Sex life after treatment for DCIS

Cancer and its treatments can sometimes affect your sex life.

About DCIS and your sex life

Ductal carcinoma in situ (DCIS) and its treatments may affect your sex life and your feelings about yourself as a woman.

Difficulties often slowly improve after treatment, but for some women it may take longer. You may feel insecure and worry about your current or future relationships.

If you have a partner, you may feel insecure about whether they will still find you sexually attractive. It can help to try to talk about it with them. You may both need some time to adjust.

Let your doctor or nurse know if any difficulties with your sex life do not improve. They may be able to reassure you or offer further help and support. If you feel uncomfortable talking to your doctor or nurse, you can call us on 0808 808 00 00.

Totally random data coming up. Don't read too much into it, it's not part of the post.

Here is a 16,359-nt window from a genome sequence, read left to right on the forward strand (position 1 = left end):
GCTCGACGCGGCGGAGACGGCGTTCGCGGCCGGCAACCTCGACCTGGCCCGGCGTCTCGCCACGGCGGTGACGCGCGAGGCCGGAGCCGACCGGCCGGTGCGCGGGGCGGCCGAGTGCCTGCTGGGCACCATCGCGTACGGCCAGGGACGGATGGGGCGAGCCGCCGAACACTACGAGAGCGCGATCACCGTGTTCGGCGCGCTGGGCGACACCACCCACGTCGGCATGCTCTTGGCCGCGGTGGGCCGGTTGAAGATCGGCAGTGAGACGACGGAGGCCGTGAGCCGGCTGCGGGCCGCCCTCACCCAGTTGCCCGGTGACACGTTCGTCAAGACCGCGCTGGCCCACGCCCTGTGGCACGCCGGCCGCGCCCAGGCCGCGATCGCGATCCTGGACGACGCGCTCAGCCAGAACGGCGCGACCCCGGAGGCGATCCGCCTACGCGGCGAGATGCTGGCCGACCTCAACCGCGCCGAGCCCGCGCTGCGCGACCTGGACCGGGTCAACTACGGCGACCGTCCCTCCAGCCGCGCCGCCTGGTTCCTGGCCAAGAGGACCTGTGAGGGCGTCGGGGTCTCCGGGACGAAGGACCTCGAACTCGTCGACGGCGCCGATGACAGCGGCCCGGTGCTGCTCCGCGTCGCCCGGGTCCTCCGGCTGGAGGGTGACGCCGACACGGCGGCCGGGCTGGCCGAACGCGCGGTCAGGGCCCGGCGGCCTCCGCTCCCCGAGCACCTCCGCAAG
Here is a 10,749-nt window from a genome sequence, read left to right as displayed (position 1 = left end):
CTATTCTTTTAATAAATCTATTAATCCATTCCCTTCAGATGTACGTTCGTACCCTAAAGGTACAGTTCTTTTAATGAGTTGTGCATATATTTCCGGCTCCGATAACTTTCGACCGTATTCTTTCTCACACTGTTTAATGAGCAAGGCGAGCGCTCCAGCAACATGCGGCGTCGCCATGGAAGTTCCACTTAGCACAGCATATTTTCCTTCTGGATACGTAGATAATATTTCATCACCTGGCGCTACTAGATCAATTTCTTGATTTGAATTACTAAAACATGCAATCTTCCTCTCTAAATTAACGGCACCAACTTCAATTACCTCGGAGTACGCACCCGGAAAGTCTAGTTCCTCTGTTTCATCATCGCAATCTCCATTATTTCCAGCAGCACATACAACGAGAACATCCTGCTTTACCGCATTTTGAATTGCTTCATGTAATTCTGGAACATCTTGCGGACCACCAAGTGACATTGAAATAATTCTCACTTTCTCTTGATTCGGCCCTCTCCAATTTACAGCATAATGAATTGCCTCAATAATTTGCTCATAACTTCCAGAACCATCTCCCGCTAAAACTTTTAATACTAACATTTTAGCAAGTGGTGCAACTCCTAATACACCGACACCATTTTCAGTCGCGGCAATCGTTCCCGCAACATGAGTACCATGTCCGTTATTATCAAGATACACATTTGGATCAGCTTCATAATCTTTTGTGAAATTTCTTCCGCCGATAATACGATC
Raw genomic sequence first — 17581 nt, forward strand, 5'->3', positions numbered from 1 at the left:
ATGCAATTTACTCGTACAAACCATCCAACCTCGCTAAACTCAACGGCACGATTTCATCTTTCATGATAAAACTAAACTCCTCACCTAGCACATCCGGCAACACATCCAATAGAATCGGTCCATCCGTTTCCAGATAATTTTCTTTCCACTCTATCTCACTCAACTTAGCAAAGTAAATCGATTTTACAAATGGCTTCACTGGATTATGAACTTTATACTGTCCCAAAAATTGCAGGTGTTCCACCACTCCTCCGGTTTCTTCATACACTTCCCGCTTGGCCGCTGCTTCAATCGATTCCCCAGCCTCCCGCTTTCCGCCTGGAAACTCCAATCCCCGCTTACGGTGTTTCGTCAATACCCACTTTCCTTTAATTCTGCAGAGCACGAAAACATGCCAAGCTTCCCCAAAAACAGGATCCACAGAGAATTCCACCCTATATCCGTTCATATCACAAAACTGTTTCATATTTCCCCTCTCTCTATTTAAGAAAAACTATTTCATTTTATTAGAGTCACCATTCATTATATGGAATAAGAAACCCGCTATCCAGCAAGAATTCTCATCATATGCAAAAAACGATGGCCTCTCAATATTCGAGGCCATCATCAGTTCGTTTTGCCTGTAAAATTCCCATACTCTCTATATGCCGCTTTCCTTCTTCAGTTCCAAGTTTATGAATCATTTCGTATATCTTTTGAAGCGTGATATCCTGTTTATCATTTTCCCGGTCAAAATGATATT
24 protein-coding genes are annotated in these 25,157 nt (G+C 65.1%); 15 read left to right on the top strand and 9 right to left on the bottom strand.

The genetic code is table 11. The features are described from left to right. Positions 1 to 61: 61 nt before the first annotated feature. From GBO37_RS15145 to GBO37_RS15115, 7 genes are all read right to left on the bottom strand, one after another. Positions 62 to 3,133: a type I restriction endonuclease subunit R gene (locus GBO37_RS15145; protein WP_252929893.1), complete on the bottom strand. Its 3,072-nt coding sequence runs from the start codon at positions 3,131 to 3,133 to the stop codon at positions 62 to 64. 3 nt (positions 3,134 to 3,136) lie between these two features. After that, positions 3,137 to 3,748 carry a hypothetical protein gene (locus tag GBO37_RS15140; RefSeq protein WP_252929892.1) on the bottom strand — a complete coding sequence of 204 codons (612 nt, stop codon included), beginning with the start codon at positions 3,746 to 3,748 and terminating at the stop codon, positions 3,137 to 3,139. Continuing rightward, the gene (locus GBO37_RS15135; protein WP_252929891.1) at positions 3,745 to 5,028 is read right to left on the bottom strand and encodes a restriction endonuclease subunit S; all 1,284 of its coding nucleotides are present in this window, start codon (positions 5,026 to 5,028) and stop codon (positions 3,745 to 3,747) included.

Some people may find it helpful to talk to a sex therapist. You can contact a therapist through the College of Sexual and Relationship Therapists.

Contraception

Your cancer doctor or breast care nurse will advise you not to use contraception that contains hormones. This includes the pill or coils (intra-uterine devices) that release hormones.

Your GP can give you advice about methods of contraception. Coils that do not contain hormones, or barrier methods such as condoms, a diaphragm or cap, are usually the most suitable.

Menopausal symptoms

Some treatments for DCIS may cause menopausal symptoms. Doctors do not recommend hormone replacement therapy (HRT). This is because it contains oestrogen, which could encourage breast cancer cells to grow. There are other ways of managing menopausal symptoms that may help.

Some cancer doctors may occasionally prescribe HRT for severe menopausal symptoms when nothing else has helped. You will need to talk about this with your cancer doctor so you know the possible benefits and risks.

Support from Macmillan

Macmillan is also here to support you. If you would like to talk, you can do the following: